A Game of Books: Literature Fiction or Reality

A Song of Ice and Fire without a doubt is one of the most popular book series in the recent years. Most probably this success came due to the HBO TV show Game of Thrones based on George R. R. Martin’s literary masterpiece. It is true the books had their loyal fans even before the show was released but they were mostly people who are fans of the genre. My point is the books didn’t have a commercial popularity before the coming of the show, which made a total hit out of them among all types of audiences.

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But what is it that people love about Game of Thrones (both the books and the show)? Is it the complexity of the characters or the unpredictability of the plot, the fictional world of dragons and direwolfs or the complicated human relationships, which are so real, they seem as if they are happening in our own world? Actually, most of the fiction novels resemble fables- they have hidden meaning and are figuratively showing the reality we live in. Game of Thrones (GoT) is no exception. The name itself- “Game of Thrones”, suggests that the story is about intrigues, murder, revenge, vanity but most of all about power- as Cersei Lannister says, “Power is power.

One very real, even painfully real thing about GoT is no one is safe; anyone could be killed off (especially if he/she is a Stark) no matter if they are main or not. Actually there isn’t a main character  in Game of Thrones but rather a number of storytellers, whose point of view we follow in a series of chapters George R. R. Martin has dedicated to them, so we assume these characters are kind of main. Normally, we are used to the fact that the main character is immortal. No matter what obstacles he/she faces, at the end of the story everithing falls into place and “they lived happily until the end of their days.” But in GoT, as Tyrion Lannister wisely points, “If you think it has a happy ending, you haven’t been paying attention.” It is exactly the same in life. Life is a ruthless fight full of obstacles. There are ups, but there are downs as well and we need to know that from our first day until our last we fight; we fight with others, fight with time, fight with destiny but most of all we fight with ourselves. And that’s the beauty of it all, because everything is more beautiful when you know you are doomed.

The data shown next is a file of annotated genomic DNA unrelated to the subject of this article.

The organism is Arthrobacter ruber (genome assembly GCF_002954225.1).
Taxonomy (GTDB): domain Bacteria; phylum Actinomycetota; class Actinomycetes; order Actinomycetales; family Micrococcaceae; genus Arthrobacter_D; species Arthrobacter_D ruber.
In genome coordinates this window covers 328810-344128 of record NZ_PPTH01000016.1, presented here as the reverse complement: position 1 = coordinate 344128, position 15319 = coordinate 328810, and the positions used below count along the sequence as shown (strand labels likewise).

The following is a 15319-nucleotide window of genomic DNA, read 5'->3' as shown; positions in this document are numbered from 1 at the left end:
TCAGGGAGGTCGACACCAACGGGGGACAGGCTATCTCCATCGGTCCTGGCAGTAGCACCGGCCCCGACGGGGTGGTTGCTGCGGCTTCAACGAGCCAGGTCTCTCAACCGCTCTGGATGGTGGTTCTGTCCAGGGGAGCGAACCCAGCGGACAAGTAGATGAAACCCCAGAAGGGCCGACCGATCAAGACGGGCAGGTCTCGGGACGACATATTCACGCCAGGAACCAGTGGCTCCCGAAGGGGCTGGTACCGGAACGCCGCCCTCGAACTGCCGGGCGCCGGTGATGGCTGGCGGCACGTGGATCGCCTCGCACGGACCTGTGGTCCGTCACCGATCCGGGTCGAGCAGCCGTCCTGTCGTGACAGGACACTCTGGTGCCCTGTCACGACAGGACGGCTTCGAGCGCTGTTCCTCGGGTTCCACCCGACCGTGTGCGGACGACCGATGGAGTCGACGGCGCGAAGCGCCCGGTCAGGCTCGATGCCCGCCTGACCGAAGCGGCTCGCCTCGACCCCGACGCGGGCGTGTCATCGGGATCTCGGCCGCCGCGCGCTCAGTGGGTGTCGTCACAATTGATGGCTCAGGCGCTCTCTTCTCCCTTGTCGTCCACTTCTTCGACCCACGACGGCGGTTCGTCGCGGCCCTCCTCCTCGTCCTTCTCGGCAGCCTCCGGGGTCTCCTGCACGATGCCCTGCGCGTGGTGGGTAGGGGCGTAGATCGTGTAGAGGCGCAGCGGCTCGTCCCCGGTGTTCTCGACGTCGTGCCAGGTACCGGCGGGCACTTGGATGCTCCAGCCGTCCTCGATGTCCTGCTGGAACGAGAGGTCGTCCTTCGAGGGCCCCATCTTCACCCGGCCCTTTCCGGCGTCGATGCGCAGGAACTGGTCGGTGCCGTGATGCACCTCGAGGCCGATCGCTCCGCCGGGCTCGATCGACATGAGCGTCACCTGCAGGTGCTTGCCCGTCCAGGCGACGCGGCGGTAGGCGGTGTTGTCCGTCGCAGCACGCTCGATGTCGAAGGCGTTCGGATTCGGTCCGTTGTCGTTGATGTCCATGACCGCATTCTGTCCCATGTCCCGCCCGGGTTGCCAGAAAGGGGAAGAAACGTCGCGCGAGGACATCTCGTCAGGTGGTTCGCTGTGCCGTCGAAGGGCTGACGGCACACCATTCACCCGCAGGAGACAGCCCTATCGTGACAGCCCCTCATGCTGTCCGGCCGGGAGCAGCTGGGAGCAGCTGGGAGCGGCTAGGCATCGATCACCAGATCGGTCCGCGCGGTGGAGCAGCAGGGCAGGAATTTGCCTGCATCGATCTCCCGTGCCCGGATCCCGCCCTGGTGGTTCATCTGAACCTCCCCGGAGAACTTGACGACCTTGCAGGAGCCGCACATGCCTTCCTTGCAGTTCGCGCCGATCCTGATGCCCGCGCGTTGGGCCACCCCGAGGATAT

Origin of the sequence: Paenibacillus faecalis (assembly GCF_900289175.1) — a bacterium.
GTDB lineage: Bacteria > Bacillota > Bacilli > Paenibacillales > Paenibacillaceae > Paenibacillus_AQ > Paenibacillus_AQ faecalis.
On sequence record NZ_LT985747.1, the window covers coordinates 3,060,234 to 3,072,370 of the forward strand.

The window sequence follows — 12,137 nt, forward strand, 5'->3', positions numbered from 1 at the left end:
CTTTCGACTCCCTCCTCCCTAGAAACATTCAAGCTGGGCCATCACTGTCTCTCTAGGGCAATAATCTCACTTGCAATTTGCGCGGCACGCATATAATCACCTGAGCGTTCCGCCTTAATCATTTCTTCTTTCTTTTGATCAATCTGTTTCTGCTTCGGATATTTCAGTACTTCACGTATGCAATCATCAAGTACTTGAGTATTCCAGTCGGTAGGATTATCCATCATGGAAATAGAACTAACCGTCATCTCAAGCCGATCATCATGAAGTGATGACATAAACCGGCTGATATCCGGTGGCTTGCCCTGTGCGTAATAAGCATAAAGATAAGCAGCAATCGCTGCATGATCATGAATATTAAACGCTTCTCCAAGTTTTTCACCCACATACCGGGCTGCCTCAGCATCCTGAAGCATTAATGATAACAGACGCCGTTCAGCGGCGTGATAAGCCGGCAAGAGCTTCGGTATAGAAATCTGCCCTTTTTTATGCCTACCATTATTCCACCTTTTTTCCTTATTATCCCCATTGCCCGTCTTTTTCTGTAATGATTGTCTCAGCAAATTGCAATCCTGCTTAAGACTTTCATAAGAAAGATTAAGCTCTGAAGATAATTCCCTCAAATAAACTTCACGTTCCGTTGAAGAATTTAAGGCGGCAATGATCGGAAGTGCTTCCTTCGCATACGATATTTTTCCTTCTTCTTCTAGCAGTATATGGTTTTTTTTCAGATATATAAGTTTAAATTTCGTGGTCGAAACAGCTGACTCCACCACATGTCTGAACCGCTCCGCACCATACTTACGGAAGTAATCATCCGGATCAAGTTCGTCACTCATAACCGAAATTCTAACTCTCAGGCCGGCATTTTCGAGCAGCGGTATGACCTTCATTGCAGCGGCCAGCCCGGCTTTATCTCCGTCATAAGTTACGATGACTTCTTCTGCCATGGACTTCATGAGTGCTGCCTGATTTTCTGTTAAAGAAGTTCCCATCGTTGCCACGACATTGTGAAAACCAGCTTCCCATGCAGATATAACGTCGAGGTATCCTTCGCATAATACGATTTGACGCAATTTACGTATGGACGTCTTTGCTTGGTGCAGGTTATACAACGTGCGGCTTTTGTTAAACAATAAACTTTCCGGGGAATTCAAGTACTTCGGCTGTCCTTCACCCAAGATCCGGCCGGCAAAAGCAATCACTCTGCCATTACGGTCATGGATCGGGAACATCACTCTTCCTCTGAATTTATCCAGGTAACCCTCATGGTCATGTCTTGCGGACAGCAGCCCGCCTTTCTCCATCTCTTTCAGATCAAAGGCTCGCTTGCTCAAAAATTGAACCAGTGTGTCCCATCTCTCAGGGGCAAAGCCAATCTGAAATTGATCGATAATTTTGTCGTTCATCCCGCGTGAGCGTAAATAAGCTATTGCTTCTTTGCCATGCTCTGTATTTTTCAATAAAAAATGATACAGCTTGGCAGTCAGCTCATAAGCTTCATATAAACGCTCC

541935_444603858966915_1059420599_nGeorge R. R. Martin has found a very witty way to show the main features of the characters or of groups of characters by comparing them with animals- the Lion of Lannister, the Three-Headed Dragon of House Targaryen, the Direwolf of House Stark and so on. The way he uses metaphor is very clever because the animals are just sigils of the noble houses in Westeros, but actually they determine the features of the groups of characters that have them. This reminds me a little bit of the astrology houses and the zodiac signs, which more or less determine the main characteristics of groups of people who happened to be born under them.

As the heading of my post suggests, I find many hidden similarities between our world and the magical world of GoT. This is very good, because books (and TV shows/movies) are meant not only to entertain us, but to educate us as well and teach us some wisdom (oh yes, there is a lot of wisdom in Game of Thrones). For me, the main thing one can draw as a conclusion from reading the GoT books is that there is only one hell and only one heaven- both are the ones we live in now.

L. V. K.

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2 thoughts on “A Game of Books: Literature Fiction or Reality

  1. Nice analysis of Game of Thrones. I’m very fond of his style of multiple storytellers, exactly for the reason that since no one is safe, I get very invested. Especially in the secondary characters. I’d love to have point of view chapters from the grunts and bannermen…

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  2. Hi Patrick, thanks for your comment! Yes, G.R.R.M.’s style is quite interesting as he is trying to be extremely objective by showing so many points of view. In the beginning were mostly the positive characters (Ned, Catelyn, Jon, Arya etc.) but after that he started incorporating some negative characters as well such as Theon and Cersei, which I particularly liked. Also Jaime’s transformation is one of my favourite story lines in the whole book series (I will have posts in my blog dedicated to single characters from the books at some point, Ser Jaime will be the first of them). I would love to see some secondary characters’ point of view as well, Varys would be a good choice.

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